Melting Snow Patches Reveal Neolithic Archery
Callanan, Martin, Antiquity
Snow patches are perennial accumulations of snow and ice, found in the mountains of Norway and other regions of the world at high altitude or latitude. Continually exposed to the varying effects of weather and climate, they are dynamic contexts, prone to constant change and development. On hot summer days, animals such as reindeer, sheep and birds often seek out high-lying snow patches to get some relief from both the heat and from parasitic insects. In the past, this behaviour attracted the attention of hunters who used snow patches as summer hunting grounds. Objects lost or discarded by these hunters are often very well preserved and are discovered when patches melt sufficiently. This chain of events forms the background for snow patch archaeology and the finds described here.
In this paper, a number of Neolithic (4000-1800 BC) artefacts recently discovered from snow patches in central Norway are reported. In 2010 and 2011 fragments of five Neolithic arrows and a Neolithic bow were discovered at two mountain sites. Despite a long tradition of artefact collection from snow patches in the region, these are the oldest snow patch artefacts that have yet been recovered in Scandinavia. The finds are significant for two reasons. First, they offer a rare glimpse into the archery technology of the Neolithic period in Scandinavia. Second, the repeated recovery of organic artefacts from melting snow patches serves as a warning to us of changes that are currently taking place in the alpine landscapes of central Scandinavia.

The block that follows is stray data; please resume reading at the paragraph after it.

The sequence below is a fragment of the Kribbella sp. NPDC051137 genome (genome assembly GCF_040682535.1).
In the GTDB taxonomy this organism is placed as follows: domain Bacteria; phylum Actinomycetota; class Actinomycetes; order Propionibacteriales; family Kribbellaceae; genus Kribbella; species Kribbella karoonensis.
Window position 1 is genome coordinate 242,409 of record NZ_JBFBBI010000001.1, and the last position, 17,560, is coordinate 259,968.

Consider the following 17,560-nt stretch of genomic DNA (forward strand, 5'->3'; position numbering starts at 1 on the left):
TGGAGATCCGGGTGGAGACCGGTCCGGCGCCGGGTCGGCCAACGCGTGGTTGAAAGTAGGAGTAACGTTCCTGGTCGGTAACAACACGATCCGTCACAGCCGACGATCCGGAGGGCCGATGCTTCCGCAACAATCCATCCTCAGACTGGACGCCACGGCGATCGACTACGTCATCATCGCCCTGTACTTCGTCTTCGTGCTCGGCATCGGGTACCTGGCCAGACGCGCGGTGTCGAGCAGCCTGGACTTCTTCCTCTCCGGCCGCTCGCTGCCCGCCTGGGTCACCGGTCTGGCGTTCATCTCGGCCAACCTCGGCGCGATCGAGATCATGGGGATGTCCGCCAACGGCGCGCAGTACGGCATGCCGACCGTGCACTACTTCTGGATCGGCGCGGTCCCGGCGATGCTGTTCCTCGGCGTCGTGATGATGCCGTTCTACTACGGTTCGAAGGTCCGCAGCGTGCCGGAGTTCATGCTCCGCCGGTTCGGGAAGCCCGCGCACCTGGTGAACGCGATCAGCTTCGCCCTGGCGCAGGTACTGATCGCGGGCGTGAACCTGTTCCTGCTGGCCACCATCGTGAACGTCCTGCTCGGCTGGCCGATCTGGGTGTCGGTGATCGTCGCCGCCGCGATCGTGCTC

The snow patch region in question lies in the mountainous south-western corner of central Norway between 62[degrees] and 63[degrees] N. Here, the mountain complexes of Trollheimen and Dovre meet across a series of valleys converging on the town of Oppdal (Figure 1).
The geology of this area is complex, lying in a contact zone between Cambrosilurian and Precambrian bedrocks to the west and east respectively. The overlying landscape was heavily modified during the last ice age, especially in the west. Furthermore, the area has the character of a borderland with regard to climate. Maritime conditions in the west give way to mildly continental conditions in the east. Vegetation in the area follows elevation gradients from middle boreal vegetation in the valleys up to 700m asl. There follows a belt of sub-alpine birch forest up to c. 1100m asl. Archaeological snow patches are generally found at elevations above 1400m asl within middle and high alpine vegetation zones. Scattered communities of lichen and mosses between areas of bare bedrock and scree are found around the highest-lying snow patches (Moen 1987: 217). The fauna of the region includes herbivores such as reindeer and musk ox as well as carnivores such as wolverine, polar fox, gyrfalcon, rough-legged buzzard and golden eagle.
There is a long-standing tradition of artefact surveying among a group of local volunteer collectors in Oppdal. Regular surveying is carried out on foot and often involves long treks in demanding terrain, frequently in difficult weather conditions. Nonetheless, no fewer than 234 artefacts have been collected in the region from 27 different snow patches in the period 1914-2011 (Callanan 2012; Figure 2).
The material collected comprises arrowheads, shafts and bow fragments as well as other items associated with hunting activities (Farbregd 2009; Callanan 2012). Since 2006, snow patch discoveries have also been made in other parts of Norway, most notably in Oppland County in the inner mountains of southern Norway, where a series of complex sites, mostly from the Iron Age and medieval periods (c. 500 BC-AD 1500) have been identified and surveyed. Moreover, a few Bronze Age artefacts (1800-500 BC) have been recovered, most notably a shoe, a birch bark quiver and more recently a complete bow dated to c. 1300 BC (Finstad & Vedeler 2008; Mimisbrunnr n. …